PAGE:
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Life Beyond the Law

A Historical & Special Collections exhibit exploring student life outside the Harvard Law School classroom.


Though their mode of transportation may have changed over the years, students have continually enjoyed exploring the greater Cambridge area. In April 1845, James Boyden’s younger brother Charles paid him a visit. They made a number of outings including an early morning walk to Prospect Hill in Somerville where they “surveyed the beautiful adjacent country,” a walk to Mount Auburn Cemetery, and to Fresh Pond where they saw “the immense brick ice houses.” Boyden occasionally walked in to Boston. On one such trip he enjoyed the view of the city from the spire of Park Street Church after which he went to a daguerreotype office, painter’s studio, and a “stationary establishment.”

Albert Burt's Trips

In January 1912, Albert Burt (LL.B. 1914) wrote to his brother about an afternoon he spent in Boston with two fellow classmates. After a visit to the Museum of Fine Arts they attended a lecture on eyes at the Harvard Medical School given by Williams Professor of Ophthalmology, Dr. Myles Standish. You can see from the letter shown below that Burt found the lecture hall setup interesting enough to sketch it for his brother.

image of Albert Burt's January 21, 1912 letter to Howard BurtLetter from Albert Burt to Howard Burt; January 21, 1912; Albert F. Burt Letters, 1911-1913, Box 1, Folder 3; HOLLIS no. 13846966

Red Sox Games

Local excursions help familiarize students with their environs, and becoming part of the local community would not be complete without cheering on Boston sports teams as Harvard Law students did at a 2004 Red Sox game.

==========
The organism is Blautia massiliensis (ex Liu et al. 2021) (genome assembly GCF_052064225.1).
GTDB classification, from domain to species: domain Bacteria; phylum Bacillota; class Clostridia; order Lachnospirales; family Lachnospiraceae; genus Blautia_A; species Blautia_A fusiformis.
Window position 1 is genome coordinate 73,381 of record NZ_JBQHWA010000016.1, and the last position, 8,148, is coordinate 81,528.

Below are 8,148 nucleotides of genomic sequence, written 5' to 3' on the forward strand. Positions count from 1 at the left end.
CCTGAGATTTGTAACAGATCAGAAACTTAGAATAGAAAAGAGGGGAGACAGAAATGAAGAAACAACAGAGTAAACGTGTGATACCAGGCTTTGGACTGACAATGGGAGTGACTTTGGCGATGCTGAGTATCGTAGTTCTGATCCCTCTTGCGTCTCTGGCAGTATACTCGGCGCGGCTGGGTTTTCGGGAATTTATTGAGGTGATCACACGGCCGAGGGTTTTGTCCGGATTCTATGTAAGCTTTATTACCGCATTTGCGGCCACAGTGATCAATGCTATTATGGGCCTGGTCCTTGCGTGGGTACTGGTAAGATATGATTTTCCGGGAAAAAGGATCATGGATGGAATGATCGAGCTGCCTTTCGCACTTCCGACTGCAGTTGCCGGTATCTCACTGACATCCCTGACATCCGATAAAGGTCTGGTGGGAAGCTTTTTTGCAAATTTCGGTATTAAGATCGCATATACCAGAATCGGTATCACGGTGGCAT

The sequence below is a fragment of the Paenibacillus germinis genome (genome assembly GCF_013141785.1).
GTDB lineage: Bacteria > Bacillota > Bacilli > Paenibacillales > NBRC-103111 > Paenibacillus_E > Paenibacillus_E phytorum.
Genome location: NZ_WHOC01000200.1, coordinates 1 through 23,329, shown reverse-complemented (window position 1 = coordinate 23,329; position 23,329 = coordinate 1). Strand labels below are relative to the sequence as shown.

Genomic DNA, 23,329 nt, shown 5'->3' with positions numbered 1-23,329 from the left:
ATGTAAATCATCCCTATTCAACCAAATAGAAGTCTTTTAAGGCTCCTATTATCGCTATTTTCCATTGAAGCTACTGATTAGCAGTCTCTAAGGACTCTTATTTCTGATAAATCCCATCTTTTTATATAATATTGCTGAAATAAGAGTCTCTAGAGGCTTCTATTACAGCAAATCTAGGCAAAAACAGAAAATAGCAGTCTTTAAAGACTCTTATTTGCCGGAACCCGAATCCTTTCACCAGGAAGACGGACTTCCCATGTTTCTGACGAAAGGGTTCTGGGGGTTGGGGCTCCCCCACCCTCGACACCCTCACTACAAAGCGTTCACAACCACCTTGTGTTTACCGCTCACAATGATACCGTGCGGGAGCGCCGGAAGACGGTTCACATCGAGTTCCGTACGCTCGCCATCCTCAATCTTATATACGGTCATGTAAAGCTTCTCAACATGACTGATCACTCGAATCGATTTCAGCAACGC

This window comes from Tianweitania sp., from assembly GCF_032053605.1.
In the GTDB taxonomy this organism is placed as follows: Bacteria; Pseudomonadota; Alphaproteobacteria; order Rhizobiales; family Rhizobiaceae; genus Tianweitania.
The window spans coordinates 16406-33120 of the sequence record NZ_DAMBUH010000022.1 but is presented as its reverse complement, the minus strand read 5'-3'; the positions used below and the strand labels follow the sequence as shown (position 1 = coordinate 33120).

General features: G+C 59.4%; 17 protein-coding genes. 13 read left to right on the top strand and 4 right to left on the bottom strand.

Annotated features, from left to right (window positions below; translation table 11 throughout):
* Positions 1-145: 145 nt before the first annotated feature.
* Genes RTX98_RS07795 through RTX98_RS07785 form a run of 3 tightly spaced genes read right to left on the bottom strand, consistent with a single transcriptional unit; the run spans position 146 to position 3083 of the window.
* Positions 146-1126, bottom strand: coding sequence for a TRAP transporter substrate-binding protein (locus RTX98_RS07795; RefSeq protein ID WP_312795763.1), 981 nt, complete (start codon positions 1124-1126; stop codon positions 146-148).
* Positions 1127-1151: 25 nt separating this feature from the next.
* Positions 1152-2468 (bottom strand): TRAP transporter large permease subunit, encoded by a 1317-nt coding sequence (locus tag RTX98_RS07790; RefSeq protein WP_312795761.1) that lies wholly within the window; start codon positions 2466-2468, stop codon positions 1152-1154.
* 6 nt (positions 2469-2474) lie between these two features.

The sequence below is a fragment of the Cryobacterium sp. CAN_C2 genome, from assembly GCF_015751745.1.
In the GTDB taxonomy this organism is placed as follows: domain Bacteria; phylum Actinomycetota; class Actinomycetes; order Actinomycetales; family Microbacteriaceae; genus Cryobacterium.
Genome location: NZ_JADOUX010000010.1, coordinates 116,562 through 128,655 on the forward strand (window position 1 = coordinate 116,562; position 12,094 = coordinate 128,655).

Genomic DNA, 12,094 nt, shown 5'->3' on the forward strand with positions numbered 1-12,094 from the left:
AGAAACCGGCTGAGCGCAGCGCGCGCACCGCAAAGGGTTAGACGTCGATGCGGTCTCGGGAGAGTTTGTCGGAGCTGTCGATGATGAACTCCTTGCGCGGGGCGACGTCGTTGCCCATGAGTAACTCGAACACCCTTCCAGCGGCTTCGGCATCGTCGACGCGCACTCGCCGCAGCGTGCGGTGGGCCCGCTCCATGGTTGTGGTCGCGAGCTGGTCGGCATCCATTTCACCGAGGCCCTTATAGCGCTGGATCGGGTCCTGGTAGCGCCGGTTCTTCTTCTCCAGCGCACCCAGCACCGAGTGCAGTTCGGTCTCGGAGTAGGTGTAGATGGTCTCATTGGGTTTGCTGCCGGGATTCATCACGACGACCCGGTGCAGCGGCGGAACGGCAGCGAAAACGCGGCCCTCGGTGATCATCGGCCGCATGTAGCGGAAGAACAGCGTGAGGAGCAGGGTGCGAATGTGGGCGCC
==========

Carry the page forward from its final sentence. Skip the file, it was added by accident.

2004 photograph of Red Sox Welcome Harvard Law School displayThe Red Sox Welcome Harvard Law School, 2004; Reproduction of photomechanical print, 8 x 9 cm.; Harvard Law School Yearbook, 2004, page 169; HOLLIS no. 374284   

Riding the T

Before the MBTA Red Line was constructed, students could walk or take above-ground trolleys into Boston. Albert Burt wrote home to his family about the opening of the Red Line station in Harvard Square in 1912. Information about the history of the Red Line can be found here, and a copy of a pamphlet that touted the efficiency of the new train line- from Harvard to Park Street in eight minutes, just like Burt wrote in his letter seen below- can also be found here.

image of Albert Burt's March 24, 1912 letter to Farlow BurtDetail of letter from Albert F. Burt to Farlow Burt; March 24, 1912; Albert F. Burt Letters, 1911-1913, Box 1, Folder 6; HOLLIS 13846966

"They opened the new subway from Harvard Square to Park Street yesterday so as to make the trip to town as inviting as possible to Harvard students and others. Very fine I'm told it is, great big cars, trains running every 2-4 minutes, getting through in 8 minutes as against 30-45 heretofore. And an enormous crowd tried it yesterday..."